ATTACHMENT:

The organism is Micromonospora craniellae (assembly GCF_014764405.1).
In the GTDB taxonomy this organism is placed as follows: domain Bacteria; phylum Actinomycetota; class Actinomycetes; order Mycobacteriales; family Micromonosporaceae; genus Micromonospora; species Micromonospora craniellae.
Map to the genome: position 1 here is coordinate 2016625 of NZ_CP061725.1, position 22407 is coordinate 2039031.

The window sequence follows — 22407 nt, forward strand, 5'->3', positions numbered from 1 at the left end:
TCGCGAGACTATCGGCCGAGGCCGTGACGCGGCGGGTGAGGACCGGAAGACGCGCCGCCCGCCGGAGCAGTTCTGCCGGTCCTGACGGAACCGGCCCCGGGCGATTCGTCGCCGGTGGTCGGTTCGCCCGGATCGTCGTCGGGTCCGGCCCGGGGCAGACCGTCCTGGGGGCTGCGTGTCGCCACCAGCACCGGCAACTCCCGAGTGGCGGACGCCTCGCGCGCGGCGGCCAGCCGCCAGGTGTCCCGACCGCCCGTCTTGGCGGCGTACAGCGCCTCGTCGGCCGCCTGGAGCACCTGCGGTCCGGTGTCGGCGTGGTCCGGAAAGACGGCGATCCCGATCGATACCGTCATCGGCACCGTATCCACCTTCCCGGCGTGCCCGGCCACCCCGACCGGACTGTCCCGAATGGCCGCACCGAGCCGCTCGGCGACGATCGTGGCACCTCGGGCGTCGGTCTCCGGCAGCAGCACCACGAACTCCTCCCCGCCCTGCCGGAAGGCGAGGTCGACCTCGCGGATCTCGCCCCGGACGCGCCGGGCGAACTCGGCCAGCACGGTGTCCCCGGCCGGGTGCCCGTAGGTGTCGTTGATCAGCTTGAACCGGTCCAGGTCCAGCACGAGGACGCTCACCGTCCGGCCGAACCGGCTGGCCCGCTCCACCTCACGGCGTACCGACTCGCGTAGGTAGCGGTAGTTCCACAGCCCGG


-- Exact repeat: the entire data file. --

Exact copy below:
The organism is Micromonospora craniellae (assembly GCF_014764405.1).
In the GTDB taxonomy this organism is placed as follows: domain Bacteria; phylum Actinomycetota; class Actinomycetes; order Mycobacteriales; family Micromonosporaceae; genus Micromonospora; species Micromonospora craniellae.
Map to the genome: position 1 here is coordinate 2016625 of NZ_CP061725.1, position 22407 is coordinate 2039031.

The window sequence follows — 22407 nt, forward strand, 5'->3', positions numbered from 1 at the left end:
TCGCGAGACTATCGGCCGAGGCCGTGACGCGGCGGGTGAGGACCGGAAGACGCGCCGCCCGCCGGAGCAGTTCTGCCGGTCCTGACGGAACCGGCCCCGGGCGATTCGTCGCCGGTGGTCGGTTCGCCCGGATCGTCGTCGGGTCCGGCCCGGGGCAGACCGTCCTGGGGGCTGCGTGTCGCCACCAGCACCGGCAACTCCCGAGTGGCGGACGCCTCGCGCGCGGCGGCCAGCCGCCAGGTGTCCCGACCGCCCGTCTTGGCGGCGTACAGCGCCTCGTCGGCCGCCTGGAGCACCTGCGGTCCGGTGTCGGCGTGGTCCGGAAAGACGGCGATCCCGATCGATACCGTCATCGGCACCGTATCCACCTTCCCGGCGTGCCCGGCCACCCCGACCGGACTGTCCCGAATGGCCGCACCGAGCCGCTCGGCGACGATCGTGGCACCTCGGGCGTCGGTCTCCGGCAGCAGCACCACGAACTCCTCCCCGCCCTGCCGGAAGGCGAGGTCGACCTCGCGGATCTCGCCCCGGACGCGCCGGGCGAACTCGGCCAGCACGGTGTCCCCGGCCGGGTGCCCGTAGGTGTCGTTGATCAGCTTGAACCGGTCCAGGTCCAGCACGAGGACGCTCACCGTCCGGCCGAACCGGCTGGCCCGCTCCACCTCACGGCGTACCGACTCGCGTAGGTAGCGGTAGTTCCACAGCCCGG